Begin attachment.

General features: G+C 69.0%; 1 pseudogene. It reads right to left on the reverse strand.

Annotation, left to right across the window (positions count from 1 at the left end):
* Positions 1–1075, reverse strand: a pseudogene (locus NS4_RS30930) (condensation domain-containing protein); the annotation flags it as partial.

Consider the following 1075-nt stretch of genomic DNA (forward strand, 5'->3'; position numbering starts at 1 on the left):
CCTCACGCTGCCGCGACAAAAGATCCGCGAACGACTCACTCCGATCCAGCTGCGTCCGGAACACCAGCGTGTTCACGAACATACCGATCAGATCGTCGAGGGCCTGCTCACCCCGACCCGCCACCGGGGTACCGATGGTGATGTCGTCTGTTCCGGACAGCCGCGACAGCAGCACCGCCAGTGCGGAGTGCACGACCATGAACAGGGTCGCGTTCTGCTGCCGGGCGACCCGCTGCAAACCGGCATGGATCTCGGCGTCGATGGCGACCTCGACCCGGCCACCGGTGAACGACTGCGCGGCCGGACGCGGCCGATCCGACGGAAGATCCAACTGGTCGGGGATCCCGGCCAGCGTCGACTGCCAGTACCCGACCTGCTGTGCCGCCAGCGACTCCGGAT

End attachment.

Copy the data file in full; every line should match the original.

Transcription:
General features: G+C 69.0%; 1 pseudogene. It reads right to left on the reverse strand.

Annotation, left to right across the window (positions count from 1 at the left end):
* Positions 1–1075, reverse strand: a pseudogene (locus NS4_RS30930) (condensation domain-containing protein); the annotation flags it as partial.

Consider the following 1075-nt stretch of genomic DNA (forward strand, 5'->3'; position numbering starts at 1 on the left):
CCTCACGCTGCCGCGACAAAAGATCCGCGAACGACTCACTCCGATCCAGCTGCGTCCGGAACACCAGCGTGTTCACGAACATACCGATCAGATCGTCGAGGGCCTGCTCACCCCGACCCGCCACCGGGGTACCGATGGTGATGTCGTCTGTTCCGGACAGCCGCGACAGCAGCACCGCCAGTGCGGAGTGCACGACCATGAACAGGGTCGCGTTCTGCTGCCGGGCGACCCGCTGCAAACCGGCATGGATCTCGGCGTCGATGGCGACCTCGACCCGGCCACCGGTGAACGACTGCGCGGCCGGACGCGGCCGATCCGACGGAAGATCCAACTGGTCGGGGATCCCGGCCAGCGTCGACTGCCAGTACCCGACCTGCTGTGCCGCCAGCGACTCCGGAT